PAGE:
“The [Oct. 21, 2015] Senate Agriculture hearing reaffirmed the broad consensus among scientists and regulators that GMOs are safe . . . We were pleased to hear Senator Stabenow’s [D-Mich.] personal commitment to work to develop a bipartisan bill that can pass the Senate by the end of this year…”. - Pamela Bailey, Grocery Manufacturers Association, in an October 21, 2015 press release
When the U.S. Senate Committee on Agriculture, Nutrition & Forestry held its hearing on H.R. 1599 last week, the session ended just as the hearing in the House ended—with all of the witnesses in the room concurring that GMOs are safe.
In fact, not one single member of the U.S. Congress, in several well-publicized hearings in the House and Senate this year, has had the intelligence or the courage to say that GMO-tainted foods and the pesticides that go along with them are toxic or unsafe.
Worse yet, the few token spokespersons from public interest groups—Center for Science in the Public Interest, Environmental Working Group and Just Label It—despite portraying themselves as the “loyal opposition” to Monsanto and Big Food, and, have either repeated Monsanto’s lies of “no-scientific evidence of GMO harm” or claimed disingenuously “we don’t know.”
Now, it seems the loyal opposition may go along with a scheme, supported by USDA Secretary Tom Vilsack and Sen. Debbie Stabenow (D-Mich.), to pass a federal law that would substitute QR codes for labels.
Read Ronnie’s essay
We first wrote about U.S. Secretary of Agriculture Tom Vilsack’s Big Idea for GMO labeling back in February. The idea is this: Allow companies, voluntarily, to use QR barcodes to tell consumers if their products contain GMOs. The scheme would require you to scan the product, then be directed to the company’s website where you’d have to wade through the advertising and search the fine print.
Of course, you’d have to have a smart phone. And plenty of time on your hands.
We didn’t like the plan then. We don’t like it now. And we’re not keen that Sen. Debbie Stabenow, a Democrat, may step up to co-sponsor a bill in Congress that would substitute a voluntary QR code scheme for a mandatory GMO labeling law.
It could happen. And it may even have support from so-called public interest groups, like JustLabelIt and the Center for Science in the Public Interest—groups that many consumers still believe are on our side.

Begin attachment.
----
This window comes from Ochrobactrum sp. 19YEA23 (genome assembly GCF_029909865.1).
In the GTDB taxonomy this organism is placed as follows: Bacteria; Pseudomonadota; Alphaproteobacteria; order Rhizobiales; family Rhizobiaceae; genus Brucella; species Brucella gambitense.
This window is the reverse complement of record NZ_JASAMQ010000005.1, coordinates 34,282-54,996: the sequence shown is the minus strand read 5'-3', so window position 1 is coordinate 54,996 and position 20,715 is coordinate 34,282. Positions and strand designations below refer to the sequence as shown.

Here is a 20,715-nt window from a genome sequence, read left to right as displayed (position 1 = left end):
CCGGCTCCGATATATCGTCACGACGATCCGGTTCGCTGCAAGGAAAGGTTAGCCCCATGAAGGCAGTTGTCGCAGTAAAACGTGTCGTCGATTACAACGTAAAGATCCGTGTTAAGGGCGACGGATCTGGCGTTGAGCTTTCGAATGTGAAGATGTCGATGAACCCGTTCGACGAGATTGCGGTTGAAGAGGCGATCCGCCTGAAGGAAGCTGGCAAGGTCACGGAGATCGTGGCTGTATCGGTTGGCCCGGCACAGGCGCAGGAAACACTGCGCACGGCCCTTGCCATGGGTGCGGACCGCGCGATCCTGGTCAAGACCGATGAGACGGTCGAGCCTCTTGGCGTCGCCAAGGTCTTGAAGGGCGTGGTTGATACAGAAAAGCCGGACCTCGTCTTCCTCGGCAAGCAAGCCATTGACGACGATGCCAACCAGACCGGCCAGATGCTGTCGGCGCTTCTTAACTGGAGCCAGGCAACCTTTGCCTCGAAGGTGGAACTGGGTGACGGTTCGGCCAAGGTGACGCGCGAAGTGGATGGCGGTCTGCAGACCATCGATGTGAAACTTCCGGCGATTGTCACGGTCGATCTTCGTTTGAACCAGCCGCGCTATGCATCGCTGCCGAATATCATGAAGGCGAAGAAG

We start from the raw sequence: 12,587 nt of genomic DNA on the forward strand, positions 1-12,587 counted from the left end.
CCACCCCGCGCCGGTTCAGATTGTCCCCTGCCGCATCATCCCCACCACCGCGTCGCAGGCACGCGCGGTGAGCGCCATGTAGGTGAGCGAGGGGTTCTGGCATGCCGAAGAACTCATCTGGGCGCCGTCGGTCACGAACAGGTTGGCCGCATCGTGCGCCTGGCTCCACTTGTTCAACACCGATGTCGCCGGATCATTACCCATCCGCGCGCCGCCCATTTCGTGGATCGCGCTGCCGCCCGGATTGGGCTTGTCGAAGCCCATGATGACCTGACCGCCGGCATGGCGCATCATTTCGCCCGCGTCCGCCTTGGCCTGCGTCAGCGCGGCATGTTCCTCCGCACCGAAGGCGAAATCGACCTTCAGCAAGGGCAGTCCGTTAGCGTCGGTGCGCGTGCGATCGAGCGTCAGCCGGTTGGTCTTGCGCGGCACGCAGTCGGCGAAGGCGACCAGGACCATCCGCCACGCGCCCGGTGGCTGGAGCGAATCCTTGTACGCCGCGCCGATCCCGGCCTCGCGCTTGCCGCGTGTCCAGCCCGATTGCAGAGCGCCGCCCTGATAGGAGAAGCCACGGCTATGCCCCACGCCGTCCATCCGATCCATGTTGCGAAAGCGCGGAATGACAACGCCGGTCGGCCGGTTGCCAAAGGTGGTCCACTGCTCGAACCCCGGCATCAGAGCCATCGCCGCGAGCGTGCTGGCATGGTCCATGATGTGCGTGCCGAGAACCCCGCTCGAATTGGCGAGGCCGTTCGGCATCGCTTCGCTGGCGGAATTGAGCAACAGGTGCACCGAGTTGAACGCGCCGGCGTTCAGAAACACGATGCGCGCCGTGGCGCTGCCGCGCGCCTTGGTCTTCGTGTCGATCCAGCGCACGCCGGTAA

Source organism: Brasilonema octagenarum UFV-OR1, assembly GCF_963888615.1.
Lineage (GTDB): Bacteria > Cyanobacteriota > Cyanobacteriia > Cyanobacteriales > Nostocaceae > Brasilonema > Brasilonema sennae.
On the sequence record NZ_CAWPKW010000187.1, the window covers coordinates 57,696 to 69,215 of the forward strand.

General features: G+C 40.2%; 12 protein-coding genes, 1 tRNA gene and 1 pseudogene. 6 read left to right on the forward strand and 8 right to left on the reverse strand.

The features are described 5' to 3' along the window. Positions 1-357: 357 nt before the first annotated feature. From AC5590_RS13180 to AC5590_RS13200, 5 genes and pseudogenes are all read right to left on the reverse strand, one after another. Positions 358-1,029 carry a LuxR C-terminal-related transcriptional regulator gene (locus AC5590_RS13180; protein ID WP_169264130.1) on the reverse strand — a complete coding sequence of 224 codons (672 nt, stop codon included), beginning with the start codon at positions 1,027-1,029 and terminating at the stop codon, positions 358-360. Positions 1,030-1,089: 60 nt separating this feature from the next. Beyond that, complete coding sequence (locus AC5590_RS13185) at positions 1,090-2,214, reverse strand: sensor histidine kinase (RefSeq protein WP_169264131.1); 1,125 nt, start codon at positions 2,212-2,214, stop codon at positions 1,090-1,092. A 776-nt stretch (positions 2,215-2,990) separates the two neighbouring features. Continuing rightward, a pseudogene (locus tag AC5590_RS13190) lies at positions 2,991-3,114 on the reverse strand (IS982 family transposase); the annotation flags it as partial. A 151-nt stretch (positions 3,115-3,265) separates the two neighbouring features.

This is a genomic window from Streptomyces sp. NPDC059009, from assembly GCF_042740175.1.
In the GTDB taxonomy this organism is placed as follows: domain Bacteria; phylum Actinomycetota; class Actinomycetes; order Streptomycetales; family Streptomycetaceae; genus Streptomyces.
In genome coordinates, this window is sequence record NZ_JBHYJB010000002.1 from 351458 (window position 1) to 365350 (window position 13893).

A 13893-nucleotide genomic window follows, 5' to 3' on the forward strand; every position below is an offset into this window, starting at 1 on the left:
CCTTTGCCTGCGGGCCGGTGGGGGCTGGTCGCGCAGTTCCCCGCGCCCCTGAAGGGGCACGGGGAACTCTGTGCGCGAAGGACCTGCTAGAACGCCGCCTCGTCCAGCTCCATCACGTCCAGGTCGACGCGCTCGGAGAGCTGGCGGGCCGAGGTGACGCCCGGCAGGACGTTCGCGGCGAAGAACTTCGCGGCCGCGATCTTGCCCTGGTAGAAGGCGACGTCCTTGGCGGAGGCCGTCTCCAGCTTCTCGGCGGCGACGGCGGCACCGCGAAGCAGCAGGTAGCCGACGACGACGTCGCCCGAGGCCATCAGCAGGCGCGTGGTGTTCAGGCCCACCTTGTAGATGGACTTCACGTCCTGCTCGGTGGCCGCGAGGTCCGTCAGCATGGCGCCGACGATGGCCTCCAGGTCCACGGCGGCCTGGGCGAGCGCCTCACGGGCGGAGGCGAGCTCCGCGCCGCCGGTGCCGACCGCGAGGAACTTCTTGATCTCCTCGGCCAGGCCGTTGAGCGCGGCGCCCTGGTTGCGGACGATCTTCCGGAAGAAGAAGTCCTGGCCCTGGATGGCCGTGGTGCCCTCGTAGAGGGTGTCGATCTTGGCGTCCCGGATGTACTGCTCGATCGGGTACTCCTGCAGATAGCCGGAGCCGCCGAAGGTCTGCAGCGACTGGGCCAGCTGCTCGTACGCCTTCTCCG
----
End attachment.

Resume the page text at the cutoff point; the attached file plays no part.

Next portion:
TAKE ACTION: Demand mandatory labeling of GMOs—not voluntary labels or QR codes!
Post on Sen. Stabenow’s Facebook page
Post on JustLabelIt’s Facebook page
Post on CSPI’s Facebook page
And please, even if you’ve already called your Senators, please call them again. Tell them you want them to support mandatory labeling of GMOs, not voluntary labels. And tell them that QR codes are no substitute for labels!
Look up your Senators’ phone numbers and call today
The author of a recent blog post on Daily Kos lamented the failure of mainstream media to adequately cover, much less tell the truth, about GMOs. He called it "Dog pack journalism."
We all know why. Corporations like Monsanto (which is now advertising in publications like Good Housekeeping and National Geographic) and Kellogg’s, General Mills and others buy advertising in major newspapers. Lots of it.
And those advertising dollars not only sway consumers, they sway publishers.
Last week’s Senate hearing on the DARK Act (H.R. 1599), an industry-written bill intended to legalize the fraudulent practicing of withholding information that 90 percent of Americans believe they have the right to know, didn’t go in our favor.
Any day now, Sen. Debbie Stabenow (D-Mich.) is expected to introduce a Senate version of the DARK Act, one that will likely include the words “voluntary” and “QR codes.”
We can’t count on the media to help us stop this attack on our rights. Can we count on you? Your donation today will help us mobilize more volunteers to email, call and knock down the doors of their Senators. Thank you!
Donate to the Organic Consumers Association (tax-deductible, helps support our work on behalf of organic standards, fair trade and public education)
Donate to the Organic Consumers Fund (non-tax-deductible, but necessary for our GMO labeling legislative efforts)